Think about this for a minute. You’re being given a review copy. Why do stores call the items they send bloggers review copies if they’re sponsoring you? If you are truly being sponsored then you’re not reviewing that item. You’re not blogging what you like or what fits your style. They’ve paid you to advertise. Your opinion does not count. You sell that product simple as that. Yet most stores only want you to blog two or three items per month giving you opportunity to simply blog what you like by reviewing their products and selling what you truly like.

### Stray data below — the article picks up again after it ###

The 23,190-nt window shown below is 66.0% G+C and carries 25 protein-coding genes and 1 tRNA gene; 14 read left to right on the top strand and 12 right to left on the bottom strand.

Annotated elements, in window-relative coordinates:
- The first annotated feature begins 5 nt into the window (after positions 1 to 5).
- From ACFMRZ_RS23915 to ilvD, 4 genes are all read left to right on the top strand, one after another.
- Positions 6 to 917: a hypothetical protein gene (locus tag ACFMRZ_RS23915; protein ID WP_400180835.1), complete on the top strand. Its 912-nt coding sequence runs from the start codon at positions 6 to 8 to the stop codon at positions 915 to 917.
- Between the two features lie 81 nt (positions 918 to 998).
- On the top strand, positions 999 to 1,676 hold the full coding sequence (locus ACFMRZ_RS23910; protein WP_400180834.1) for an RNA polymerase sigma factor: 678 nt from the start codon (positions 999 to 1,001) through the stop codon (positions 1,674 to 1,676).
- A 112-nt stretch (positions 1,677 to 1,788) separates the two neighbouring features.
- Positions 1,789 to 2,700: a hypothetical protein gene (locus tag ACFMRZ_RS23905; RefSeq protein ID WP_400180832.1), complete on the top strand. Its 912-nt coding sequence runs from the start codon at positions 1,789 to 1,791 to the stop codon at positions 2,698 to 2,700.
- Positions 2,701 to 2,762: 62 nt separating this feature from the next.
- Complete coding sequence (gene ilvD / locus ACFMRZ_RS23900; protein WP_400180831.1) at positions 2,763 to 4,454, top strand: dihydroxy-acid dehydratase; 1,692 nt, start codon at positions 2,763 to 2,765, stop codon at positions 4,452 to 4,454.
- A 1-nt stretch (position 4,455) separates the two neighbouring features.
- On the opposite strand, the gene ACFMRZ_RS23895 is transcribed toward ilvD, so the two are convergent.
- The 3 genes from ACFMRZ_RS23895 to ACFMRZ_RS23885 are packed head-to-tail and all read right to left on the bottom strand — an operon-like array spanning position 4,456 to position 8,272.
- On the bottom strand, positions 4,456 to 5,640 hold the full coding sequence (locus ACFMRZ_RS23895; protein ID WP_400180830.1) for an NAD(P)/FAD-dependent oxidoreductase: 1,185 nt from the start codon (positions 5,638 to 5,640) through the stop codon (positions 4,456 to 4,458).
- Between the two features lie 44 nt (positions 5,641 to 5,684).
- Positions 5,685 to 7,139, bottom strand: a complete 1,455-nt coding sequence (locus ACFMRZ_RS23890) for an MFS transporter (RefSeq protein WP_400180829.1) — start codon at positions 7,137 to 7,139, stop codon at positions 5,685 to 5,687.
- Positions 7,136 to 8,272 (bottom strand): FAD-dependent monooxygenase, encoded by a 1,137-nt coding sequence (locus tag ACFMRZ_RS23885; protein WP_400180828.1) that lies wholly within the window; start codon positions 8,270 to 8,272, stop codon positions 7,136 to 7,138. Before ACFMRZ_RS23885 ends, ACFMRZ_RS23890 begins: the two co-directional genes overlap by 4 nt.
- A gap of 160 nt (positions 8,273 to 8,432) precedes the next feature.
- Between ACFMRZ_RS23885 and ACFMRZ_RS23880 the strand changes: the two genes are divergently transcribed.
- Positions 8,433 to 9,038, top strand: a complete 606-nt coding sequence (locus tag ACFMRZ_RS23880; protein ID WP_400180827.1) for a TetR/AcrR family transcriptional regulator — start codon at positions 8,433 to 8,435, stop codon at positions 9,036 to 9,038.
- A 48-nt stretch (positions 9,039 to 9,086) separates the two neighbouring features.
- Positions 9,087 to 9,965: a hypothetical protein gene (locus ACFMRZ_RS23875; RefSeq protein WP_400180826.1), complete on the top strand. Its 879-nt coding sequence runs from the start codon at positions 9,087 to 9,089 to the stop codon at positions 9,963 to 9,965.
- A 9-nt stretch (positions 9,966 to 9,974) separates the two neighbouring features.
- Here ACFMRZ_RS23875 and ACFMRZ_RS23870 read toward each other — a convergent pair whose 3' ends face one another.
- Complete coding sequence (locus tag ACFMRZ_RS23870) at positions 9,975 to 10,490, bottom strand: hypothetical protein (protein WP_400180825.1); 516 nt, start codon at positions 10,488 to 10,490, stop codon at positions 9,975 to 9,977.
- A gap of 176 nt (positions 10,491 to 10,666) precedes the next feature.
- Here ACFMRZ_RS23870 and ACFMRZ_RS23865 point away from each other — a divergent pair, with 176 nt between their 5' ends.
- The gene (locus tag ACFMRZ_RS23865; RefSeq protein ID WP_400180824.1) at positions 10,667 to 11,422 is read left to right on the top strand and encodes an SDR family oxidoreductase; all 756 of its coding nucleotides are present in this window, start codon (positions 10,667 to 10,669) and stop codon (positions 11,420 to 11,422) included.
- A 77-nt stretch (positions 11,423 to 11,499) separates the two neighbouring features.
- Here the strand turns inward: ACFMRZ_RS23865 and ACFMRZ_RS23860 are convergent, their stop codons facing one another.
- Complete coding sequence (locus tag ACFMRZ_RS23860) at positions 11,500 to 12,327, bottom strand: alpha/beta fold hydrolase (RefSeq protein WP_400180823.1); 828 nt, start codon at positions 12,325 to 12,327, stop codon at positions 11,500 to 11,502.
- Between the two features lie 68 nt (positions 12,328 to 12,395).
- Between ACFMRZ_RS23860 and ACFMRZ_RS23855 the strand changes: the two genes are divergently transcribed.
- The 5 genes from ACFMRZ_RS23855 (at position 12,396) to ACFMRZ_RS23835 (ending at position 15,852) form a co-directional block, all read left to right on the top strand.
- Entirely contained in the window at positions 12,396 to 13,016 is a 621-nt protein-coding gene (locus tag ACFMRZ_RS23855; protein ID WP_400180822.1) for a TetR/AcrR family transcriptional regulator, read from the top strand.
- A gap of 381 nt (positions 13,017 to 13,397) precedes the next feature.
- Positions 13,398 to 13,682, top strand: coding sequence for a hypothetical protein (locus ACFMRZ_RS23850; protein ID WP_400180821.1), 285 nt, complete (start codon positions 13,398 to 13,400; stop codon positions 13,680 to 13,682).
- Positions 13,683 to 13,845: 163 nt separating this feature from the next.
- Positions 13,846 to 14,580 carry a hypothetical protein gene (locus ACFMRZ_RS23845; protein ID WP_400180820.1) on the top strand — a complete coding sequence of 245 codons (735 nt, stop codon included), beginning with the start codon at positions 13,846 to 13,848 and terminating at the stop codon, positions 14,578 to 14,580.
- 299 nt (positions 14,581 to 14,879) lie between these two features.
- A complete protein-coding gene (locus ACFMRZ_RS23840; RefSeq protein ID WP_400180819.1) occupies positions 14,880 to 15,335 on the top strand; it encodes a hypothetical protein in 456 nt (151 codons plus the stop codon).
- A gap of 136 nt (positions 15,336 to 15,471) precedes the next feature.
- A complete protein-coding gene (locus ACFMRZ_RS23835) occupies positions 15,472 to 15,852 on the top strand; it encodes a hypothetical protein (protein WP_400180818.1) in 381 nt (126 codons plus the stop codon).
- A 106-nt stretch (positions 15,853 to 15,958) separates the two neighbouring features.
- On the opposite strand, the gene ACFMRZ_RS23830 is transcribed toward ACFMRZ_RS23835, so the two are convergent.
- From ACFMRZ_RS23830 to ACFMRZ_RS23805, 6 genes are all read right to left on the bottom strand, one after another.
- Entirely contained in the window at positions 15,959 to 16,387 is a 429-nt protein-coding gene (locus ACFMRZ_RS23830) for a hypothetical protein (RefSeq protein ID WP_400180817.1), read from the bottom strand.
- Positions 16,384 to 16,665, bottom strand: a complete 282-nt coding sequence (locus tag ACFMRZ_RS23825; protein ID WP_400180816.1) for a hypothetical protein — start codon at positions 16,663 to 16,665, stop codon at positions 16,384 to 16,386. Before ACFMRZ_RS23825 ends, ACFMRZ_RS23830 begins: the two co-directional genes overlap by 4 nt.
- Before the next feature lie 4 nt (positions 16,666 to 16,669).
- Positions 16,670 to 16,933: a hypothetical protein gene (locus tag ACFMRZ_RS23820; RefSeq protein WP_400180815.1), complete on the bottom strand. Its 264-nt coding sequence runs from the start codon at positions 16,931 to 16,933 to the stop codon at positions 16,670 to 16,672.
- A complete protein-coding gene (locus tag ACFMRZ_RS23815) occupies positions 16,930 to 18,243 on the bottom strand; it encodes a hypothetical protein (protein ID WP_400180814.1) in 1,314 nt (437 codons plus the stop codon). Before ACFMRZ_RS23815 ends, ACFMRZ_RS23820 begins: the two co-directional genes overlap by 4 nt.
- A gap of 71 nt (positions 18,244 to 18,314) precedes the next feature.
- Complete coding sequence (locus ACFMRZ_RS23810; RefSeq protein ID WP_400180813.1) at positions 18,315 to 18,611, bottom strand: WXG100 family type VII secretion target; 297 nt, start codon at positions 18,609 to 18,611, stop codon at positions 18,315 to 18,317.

On the same site above they mention advertorials. Advertorials are “In writing (newspapers, blogs, magazines, etc.) they are articles based around the product or service being advertised.” although again it states that advertorials are paid for. Then there’s Native Advertising. Native Advertising differs from advertorials in two ways; “Native ads are designed to make the reader not realize they are reading an advertisement, where advertorials are more recognized as advertising.” and “Native ads are also only published on one platform, one time. The same advertorial can be found in many different publications. (For example: native ads on BuzzFeed will only show up on their website and will not be duplicated.)” this is what I believe Second Life blogs that have any sort of write up in them are more geared towards such as my last post.  More can be read about sponsored posts, advertorials and native advertising here. When comparing the three different sorts of posts though, Second Life fashion blogging is definitely more advertorial or native ad based than sponsored. Most bloggers who write a post rather than just link to items under a picture, talk about why they like a product, they speak to their audience and try to tell the reader what they like about something in the hopes of swaying the audience’s buying habits. If you are receiving review copies to promote to your audience then you’re definitely advertising those products, but you’re not being paid money to.